Monday, September 24, 2012

Son Of A Witch - Son Of A Witch (EP) (2012)

What's old is new again; it is the way of the world. Whether it be fashion, cars, or even the music we listen to, everything will come back around. That is why the ever growing wave of young metal bands who are exploring classic metal sounds should come as no surprise. But when you come across Son Of A Witch, a five piece band who are merging the sounds of classic era Pantera with Black Sabbath in a nostalgic mashup, you may be surprised to find that they aren't American, or even British. No, these Brazilians are throwing their hat into the ring, trying to prove that, like a fine wine, classic metal styles only gets better over time.

The construction of the opening track, "Far Away From Dreaming (Giant Spheres and Humanoids)" is very much reminiscent of classic Black Sabbath. The influence is there, in every riff and passing distorted note. But more than that, they take that sound and infuse it with more modern stoner metal, as you can hear clearly in the verse sections and the guitar leads. Your speakers will rattle, both from the enjoyably murky production as well as the multiple layers of massive guitars. And while the vocals may be treading water in that dangerous gray area between singing and yelling, they aren't off putting in any way. Instead, they help to carry the immense weight of a seven minute psychedelic guitar epic. Constant changes in tempo and tone keep everything rolling along smoothly, even when the mix can't keep up. You are certainly going to be left with a lot to digest, between the incredibly delivered bass line in the outro and the wailing guitar solos that flank it.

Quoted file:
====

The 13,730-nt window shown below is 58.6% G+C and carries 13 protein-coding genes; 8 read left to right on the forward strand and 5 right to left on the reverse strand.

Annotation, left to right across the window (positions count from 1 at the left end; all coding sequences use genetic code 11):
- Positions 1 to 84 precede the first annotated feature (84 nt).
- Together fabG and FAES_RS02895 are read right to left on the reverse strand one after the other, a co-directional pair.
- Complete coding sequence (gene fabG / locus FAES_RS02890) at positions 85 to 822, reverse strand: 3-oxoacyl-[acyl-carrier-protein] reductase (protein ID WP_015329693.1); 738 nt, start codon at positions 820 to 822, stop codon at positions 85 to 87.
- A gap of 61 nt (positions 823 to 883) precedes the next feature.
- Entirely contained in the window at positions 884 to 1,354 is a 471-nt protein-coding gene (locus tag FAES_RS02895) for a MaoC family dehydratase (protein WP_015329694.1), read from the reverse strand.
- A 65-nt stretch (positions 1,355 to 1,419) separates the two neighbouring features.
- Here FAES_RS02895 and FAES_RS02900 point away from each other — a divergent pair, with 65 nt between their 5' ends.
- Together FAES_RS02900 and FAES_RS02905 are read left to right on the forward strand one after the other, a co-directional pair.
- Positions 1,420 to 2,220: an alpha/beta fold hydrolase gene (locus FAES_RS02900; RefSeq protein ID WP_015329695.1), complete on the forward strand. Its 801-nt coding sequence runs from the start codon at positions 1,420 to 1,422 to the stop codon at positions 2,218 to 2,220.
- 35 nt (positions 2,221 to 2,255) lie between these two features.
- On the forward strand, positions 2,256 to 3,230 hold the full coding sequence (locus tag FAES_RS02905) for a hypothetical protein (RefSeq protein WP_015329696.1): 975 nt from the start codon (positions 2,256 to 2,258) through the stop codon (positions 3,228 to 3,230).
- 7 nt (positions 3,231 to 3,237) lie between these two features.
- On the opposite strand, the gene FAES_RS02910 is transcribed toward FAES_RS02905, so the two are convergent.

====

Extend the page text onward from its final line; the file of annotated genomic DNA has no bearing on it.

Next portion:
Moving into "Mountain Ceiling," a much more grit infused track, frontman King Lizzard finds his melodic happy medium, give you a little dose of tremolo in his voice to drive home those coarse vocal passages. There is more of a groove here than before, with stomping guitar riffs taking the spotlight. The effects used in both the breakdown and solo sections are just the right touch of nostalgia without being too overbearing. The riffs are tight,  with just enough style to separate them from their predecessors. And when you complete a three song EP with a track called "Snake Arms Woman," any mystery about your influences, your style, or your fans will be thrown out the window. The down tempo southern metal stylings of Down can be heard at full force in the opening, including a fairly successful Anselmo vocal style. Sure, it may seem derivative at times, from the Iommi riffs to the melodic bass passages. But hidden in the hero worship of this seven minute monster is a band who have taken a classic sound and made it partly their own.

It is easy to take the three songs on this effort and nail down what Son Of A Witch are all about. Much like Sorrow Eternal favorite From Beyond, they have taken that classic metal sound of their forefathers, and turned into something that isn't necessarily new, but has their signature touches. This isn't a cover band, a tribute band, or anything of the sort. They are a part of the new wave of classic metal; a rebirth of the original tenets of the genre with modern touches and twists. And while that may seem like a cop out to some, to revisit the past, it can be a rebirth of metal without all of the modern bells and whistles that have tainted the new generation. And I'll take Son Of A Witch and the rest of the classic movement over a metalcore album any day of the week.


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